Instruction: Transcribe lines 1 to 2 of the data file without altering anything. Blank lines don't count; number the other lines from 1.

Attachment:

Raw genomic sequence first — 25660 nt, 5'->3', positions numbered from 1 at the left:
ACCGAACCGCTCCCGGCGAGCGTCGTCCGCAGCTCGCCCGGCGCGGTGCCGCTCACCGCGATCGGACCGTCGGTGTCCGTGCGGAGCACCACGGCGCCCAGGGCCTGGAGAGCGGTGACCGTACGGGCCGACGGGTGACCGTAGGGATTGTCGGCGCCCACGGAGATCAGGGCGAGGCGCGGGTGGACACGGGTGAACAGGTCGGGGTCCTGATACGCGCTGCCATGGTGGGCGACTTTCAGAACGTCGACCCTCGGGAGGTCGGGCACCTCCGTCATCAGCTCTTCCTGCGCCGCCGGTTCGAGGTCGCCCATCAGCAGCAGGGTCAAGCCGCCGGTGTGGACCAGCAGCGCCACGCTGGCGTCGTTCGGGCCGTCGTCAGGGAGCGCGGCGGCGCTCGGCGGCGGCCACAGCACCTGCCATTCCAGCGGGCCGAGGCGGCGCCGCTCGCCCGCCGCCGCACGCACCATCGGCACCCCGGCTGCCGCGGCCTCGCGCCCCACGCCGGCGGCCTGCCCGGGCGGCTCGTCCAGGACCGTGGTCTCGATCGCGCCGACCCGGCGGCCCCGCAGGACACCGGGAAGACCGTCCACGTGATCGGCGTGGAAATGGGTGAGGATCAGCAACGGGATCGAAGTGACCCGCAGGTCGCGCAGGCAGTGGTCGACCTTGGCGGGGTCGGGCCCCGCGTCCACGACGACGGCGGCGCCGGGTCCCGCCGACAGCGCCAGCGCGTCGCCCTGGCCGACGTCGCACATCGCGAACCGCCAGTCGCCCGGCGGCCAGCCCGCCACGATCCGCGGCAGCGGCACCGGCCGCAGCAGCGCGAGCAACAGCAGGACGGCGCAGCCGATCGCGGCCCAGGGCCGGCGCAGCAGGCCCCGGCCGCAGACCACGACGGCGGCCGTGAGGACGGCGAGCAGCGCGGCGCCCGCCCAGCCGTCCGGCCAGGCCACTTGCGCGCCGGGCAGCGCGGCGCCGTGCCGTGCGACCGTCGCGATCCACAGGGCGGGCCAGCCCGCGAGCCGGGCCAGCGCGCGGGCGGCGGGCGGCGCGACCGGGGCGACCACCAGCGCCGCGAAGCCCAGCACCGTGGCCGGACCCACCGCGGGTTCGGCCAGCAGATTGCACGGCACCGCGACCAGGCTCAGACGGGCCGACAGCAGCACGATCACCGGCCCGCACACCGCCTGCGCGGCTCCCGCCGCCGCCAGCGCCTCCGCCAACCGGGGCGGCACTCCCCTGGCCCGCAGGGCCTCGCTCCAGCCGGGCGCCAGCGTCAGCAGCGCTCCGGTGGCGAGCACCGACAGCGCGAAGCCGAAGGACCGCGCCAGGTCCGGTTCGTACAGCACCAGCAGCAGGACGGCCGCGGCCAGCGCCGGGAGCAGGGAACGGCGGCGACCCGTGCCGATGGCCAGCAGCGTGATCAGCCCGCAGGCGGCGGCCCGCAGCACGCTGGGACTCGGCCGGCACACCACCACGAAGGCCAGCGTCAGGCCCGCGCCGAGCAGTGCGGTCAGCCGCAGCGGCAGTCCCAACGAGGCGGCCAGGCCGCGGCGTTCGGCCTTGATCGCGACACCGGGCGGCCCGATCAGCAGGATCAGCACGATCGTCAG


Raw genomic sequence first — 25660 nt, 5'->3', positions numbered from 1 at the left:
ACCGAACCGCTCCCGGCGAGCGTCGTCCGCAGCTCGCCCGGCGCGGTGCCGCTCACCGCGATCGGACCGTCGGTGTCCGTGCGGAGCACCACGGCGCCCAGGGCCTGGAGAGCGGTGACCGTACGGGCCGACGGGTGACCGTAGGGATTGTCGGCGCCCACGGAGATCAGGGCGAGGCGCGGGTGGACACGGGTGAACAGGTCGGGGTCCTGATACGCGCTGCCATGGTGGGCGACTTTCAGAACGTCGACCCTCGGGAGGTCGGGCACCTCCGTCATCAGCTCTTCCTGCGCCGCCGGTTCGAGGTCGCCCATCAGCAGCAGGGTCAAGCCGCCGGTGTGGACCAGCAGCGCCACGCTGGCGTCGTTCGGGCCGTCGTCAGGGAGCGCGGCGGCGCTCGGCGGCGGCCACAGCACCTGCCATTCCAGCGGGCCGAGGCGGCGCCGCTCGCCCGCCGCCGCACGCACCATCGGCACCCCGGCTGCCGCGGCCTCGCGCCCCACGCCGGCGGCCTGCCCGGGCGGCTCGTCCAGGACCGTGGTCTCGATCGCGCCGACCCGGCGGCCCCGCAGGACACCGGGAAGACCGTCCACGTGATCGGCGTGGAAATGGGTGAGGATCAGCAACGGGATCGAAGTGACCCGCAGGTCGCGCAGGCAGTGGTCGACCTTGGCGGGGTCGGGCCCCGCGTCCACGACGACGGCGGCGCCGGGTCCCGCCGACAGCGCCAGCGCGTCGCCCTGGCCGACGTCGCACATCGCGAACCGCCAGTCGCCCGGCGGCCAGCCCGCCACGATCCGCGGCAGCGGCACCGGCCGCAGCAGCGCGAGCAACAGCAGGACGGCGCAGCCGATCGCGGCCCAGGGCCGGCGCAGCAGGCCCCGGCCGCAGACCACGACGGCGGCCGTGAGGACGGCGAGCAGCGCGGCGCCCGCCCAGCCGTCCGGCCAGGCCACTTGCGCGCCGGGCAGCGCGGCGCCGTGCCGTGCGACCGTCGCGATCCACAGGGCGGGCCAGCCCGCGAGCCGGGCCAGCGCGCGGGCGGCGGGCGGCGCGACCGGGGCGACCACCAGCGCCGCGAAGCCCAGCACCGTGGCCGGACCCACCGCGGGTTCGGCCAGCAGATTGCACGGCACCGCGACCAGGCTCAGACGGGCCGACAGCAGCACGATCACCGGCCCGCACACCGCCTGCGCGGCTCCCGCCGCCGCCAGCGCCTCCGCCAACCGGGGCGGCACTCCCCTGGCCCGCAGGGCCTCGCTCCAGCCGGGCGCCAGCGTCAGCAGCGCTCCGGTGGCGAGCACCGACAGCGCGAAGCCGAAGGACCGCGCCAGGTCCGGTTCGTACAGCACCAGCAGCAGGACGGCCGCGGCCAGCGCCGGGAGCAGGGAACGGCGGCGACCCGTGCCGATGGCCAGCAGCGTGATCAGCCCGCAGGCGGCGGCCCGCAGCACGCTGGGACTCGGCCGGCACACCACCACGAAGGCCAGCGTCAGGCCCGCGCCGAGCAGTGCGGTCAGCCGCAGCGGCAGTCCCAACGAGGCGGCCAGGCCGCGGCGTTCGGCCTTGATCGCGACACCGGGCGGCCCGATCAGCAGGATCAGCACGATCGTCAG